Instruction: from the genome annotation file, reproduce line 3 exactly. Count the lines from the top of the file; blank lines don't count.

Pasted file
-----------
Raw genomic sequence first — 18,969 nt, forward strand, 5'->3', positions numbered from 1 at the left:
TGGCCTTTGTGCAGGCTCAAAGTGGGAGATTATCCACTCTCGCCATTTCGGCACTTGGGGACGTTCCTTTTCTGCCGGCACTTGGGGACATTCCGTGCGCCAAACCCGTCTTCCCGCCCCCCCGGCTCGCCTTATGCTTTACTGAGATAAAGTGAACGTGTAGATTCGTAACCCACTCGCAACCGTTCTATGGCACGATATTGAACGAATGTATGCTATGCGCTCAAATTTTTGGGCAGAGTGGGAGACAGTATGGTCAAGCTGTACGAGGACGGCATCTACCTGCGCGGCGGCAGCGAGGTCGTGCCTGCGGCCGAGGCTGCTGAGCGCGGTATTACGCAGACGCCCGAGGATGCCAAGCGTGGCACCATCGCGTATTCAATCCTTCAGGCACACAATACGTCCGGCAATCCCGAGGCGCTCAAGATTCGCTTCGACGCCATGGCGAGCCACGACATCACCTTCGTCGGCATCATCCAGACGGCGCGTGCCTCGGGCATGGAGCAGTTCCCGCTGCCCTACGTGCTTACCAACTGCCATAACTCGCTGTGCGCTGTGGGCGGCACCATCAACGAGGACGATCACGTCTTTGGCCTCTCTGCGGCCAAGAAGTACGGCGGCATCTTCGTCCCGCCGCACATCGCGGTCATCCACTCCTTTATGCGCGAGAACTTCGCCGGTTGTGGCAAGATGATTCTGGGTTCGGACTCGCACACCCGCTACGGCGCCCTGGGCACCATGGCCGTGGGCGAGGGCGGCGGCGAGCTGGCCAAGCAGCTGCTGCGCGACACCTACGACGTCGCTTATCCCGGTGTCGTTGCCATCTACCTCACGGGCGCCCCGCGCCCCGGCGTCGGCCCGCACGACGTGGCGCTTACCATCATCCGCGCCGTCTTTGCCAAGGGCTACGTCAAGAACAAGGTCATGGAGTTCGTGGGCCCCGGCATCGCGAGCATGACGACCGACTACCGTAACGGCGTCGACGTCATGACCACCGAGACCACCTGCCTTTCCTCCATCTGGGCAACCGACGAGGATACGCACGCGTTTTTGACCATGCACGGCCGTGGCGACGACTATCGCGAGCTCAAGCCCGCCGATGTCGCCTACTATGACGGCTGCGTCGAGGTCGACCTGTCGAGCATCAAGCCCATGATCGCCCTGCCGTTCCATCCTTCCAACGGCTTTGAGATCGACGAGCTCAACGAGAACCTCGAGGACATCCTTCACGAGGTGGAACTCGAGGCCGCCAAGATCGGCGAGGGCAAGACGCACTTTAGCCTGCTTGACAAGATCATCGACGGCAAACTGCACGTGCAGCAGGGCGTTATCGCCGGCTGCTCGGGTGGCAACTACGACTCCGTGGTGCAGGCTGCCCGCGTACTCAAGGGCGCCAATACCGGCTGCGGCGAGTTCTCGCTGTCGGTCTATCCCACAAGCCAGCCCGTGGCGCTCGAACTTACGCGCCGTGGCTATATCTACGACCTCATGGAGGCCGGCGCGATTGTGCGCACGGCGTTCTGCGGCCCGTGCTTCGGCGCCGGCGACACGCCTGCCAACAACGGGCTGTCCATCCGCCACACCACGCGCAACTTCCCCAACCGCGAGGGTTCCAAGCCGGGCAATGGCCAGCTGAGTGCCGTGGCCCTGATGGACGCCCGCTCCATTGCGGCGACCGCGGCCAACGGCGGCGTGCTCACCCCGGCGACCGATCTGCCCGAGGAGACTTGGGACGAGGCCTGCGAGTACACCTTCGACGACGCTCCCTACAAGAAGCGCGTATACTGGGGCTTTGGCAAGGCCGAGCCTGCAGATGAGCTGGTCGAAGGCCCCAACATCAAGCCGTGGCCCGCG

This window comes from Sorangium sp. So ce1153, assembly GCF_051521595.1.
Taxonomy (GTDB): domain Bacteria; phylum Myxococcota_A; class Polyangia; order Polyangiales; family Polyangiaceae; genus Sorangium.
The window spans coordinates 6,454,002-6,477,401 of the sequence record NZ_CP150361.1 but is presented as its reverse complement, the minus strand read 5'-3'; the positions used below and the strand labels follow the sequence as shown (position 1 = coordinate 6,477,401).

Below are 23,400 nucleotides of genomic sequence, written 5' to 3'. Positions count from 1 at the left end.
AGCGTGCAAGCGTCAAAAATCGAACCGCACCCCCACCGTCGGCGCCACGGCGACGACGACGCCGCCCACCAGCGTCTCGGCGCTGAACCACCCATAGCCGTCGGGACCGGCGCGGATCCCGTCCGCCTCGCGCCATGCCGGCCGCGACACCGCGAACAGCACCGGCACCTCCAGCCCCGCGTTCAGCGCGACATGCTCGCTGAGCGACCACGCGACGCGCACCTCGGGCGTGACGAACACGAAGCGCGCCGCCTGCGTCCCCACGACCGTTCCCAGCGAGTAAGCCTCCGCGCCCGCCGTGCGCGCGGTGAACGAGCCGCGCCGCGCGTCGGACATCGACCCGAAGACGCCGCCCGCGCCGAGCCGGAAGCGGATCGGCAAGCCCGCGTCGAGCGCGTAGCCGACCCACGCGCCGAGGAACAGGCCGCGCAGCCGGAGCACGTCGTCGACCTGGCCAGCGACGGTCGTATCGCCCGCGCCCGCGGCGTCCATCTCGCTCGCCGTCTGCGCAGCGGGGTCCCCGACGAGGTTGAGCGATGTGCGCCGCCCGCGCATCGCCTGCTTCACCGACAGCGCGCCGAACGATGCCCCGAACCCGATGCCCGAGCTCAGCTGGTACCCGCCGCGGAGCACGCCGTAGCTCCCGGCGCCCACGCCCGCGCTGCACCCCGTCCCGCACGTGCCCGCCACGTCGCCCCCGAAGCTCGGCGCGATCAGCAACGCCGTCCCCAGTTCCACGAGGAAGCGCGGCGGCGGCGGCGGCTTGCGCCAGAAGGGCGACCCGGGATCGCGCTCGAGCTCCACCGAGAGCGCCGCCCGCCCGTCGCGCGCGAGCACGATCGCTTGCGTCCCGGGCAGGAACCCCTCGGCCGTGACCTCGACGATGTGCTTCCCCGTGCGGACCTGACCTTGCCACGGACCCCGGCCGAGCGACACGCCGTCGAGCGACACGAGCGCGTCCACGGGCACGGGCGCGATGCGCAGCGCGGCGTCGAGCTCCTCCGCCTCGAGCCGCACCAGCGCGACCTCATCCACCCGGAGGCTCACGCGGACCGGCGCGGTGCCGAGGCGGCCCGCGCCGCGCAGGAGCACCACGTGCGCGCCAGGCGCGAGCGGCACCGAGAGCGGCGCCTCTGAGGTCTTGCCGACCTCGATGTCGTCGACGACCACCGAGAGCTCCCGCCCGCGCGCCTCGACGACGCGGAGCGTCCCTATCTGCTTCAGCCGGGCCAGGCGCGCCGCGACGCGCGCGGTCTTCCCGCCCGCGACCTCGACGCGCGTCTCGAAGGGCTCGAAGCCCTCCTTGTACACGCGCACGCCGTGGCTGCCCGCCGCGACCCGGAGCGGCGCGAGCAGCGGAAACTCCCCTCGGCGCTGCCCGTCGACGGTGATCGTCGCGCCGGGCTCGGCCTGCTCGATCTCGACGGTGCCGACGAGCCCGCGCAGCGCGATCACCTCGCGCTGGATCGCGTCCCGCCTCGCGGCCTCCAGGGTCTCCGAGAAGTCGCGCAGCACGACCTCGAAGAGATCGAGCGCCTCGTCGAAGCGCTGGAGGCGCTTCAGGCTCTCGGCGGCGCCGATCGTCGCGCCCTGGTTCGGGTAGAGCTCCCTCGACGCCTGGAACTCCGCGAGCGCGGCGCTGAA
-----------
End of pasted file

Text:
This window comes from Sorangium sp. So ce1153, assembly GCF_051521595.1.